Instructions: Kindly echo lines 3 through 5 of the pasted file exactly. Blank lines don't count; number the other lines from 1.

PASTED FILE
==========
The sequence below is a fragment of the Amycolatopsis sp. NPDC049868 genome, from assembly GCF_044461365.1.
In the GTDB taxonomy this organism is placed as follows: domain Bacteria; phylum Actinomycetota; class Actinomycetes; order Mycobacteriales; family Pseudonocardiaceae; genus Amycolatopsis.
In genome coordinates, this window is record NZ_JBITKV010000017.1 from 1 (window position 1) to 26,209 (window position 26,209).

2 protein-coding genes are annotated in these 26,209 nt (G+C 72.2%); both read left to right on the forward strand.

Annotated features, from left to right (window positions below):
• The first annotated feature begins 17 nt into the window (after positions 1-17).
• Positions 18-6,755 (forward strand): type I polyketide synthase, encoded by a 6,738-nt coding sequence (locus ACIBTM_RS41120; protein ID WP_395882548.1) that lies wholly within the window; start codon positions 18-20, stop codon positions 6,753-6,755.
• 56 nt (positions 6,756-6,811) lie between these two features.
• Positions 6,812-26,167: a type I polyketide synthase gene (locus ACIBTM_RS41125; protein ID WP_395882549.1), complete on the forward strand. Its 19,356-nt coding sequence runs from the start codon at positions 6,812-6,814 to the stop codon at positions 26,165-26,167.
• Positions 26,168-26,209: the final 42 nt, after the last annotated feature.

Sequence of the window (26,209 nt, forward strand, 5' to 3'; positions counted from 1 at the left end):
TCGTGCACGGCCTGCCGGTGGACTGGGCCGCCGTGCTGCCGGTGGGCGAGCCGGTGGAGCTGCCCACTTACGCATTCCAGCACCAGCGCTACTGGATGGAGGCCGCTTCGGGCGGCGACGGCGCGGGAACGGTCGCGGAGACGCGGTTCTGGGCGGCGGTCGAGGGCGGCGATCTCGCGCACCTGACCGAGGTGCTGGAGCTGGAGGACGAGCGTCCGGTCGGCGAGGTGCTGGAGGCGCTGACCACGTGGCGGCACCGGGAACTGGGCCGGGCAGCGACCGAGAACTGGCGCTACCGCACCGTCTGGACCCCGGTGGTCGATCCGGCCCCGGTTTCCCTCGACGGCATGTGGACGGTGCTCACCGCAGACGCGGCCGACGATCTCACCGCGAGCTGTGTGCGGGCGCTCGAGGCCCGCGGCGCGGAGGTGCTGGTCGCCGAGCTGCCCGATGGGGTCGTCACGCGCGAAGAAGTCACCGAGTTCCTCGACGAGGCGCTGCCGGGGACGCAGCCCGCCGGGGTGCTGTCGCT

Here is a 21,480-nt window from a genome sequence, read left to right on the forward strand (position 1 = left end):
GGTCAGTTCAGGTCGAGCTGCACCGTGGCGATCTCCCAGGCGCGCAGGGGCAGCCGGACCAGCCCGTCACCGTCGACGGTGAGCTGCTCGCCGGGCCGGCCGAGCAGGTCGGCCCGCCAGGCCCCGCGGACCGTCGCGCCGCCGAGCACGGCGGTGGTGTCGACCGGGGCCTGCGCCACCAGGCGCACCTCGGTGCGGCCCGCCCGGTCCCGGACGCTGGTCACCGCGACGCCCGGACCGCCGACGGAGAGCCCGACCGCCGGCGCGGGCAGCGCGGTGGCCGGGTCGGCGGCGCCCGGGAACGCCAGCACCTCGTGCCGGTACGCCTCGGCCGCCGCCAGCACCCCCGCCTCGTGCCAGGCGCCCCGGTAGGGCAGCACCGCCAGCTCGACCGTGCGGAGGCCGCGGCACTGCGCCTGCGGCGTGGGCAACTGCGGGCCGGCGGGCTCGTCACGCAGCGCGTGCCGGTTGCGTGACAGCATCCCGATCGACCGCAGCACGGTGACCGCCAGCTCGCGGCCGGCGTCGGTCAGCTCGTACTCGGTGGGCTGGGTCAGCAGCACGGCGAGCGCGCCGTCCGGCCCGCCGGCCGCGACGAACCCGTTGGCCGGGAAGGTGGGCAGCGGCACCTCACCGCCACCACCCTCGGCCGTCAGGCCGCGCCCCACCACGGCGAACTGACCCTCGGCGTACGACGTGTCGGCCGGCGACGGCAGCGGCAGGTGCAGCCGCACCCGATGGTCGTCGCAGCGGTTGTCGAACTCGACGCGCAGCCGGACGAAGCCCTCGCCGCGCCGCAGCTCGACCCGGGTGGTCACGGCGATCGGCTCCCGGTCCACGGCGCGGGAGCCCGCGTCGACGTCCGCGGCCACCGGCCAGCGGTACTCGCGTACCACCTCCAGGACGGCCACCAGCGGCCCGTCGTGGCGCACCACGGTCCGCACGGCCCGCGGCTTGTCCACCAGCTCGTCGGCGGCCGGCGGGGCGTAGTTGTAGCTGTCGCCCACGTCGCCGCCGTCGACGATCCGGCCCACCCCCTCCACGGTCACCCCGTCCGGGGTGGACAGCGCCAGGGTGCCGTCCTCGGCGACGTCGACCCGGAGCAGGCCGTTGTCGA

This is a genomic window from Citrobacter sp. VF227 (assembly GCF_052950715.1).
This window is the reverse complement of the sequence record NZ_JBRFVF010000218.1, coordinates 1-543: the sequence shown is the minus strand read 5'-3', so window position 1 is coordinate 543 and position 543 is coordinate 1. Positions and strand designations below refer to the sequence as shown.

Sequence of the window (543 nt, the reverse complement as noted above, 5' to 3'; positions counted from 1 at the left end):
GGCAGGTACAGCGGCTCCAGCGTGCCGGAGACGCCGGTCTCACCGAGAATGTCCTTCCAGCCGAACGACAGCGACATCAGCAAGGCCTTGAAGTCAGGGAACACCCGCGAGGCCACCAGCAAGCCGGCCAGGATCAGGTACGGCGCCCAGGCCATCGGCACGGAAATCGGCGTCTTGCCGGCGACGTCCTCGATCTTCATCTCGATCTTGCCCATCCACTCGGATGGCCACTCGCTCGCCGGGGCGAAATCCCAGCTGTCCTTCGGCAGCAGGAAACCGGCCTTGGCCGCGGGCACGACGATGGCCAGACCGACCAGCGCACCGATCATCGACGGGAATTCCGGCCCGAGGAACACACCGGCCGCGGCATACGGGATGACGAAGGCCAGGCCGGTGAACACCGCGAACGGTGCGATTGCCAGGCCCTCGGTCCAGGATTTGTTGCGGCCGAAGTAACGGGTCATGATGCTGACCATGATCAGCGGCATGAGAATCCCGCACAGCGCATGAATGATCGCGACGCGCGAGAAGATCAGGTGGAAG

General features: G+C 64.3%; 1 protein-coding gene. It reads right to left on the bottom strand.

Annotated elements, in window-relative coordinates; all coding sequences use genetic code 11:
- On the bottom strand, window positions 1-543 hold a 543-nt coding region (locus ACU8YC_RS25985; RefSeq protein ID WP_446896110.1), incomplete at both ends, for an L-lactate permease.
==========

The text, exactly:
In genome coordinates, this window is record NZ_JBITKV010000017.1 from 1 (window position 1) to 26,209 (window position 26,209).

2 protein-coding genes are annotated in these 26,209 nt (G+C 72.2%); both read left to right on the forward strand.

Annotated features, from left to right (window positions below):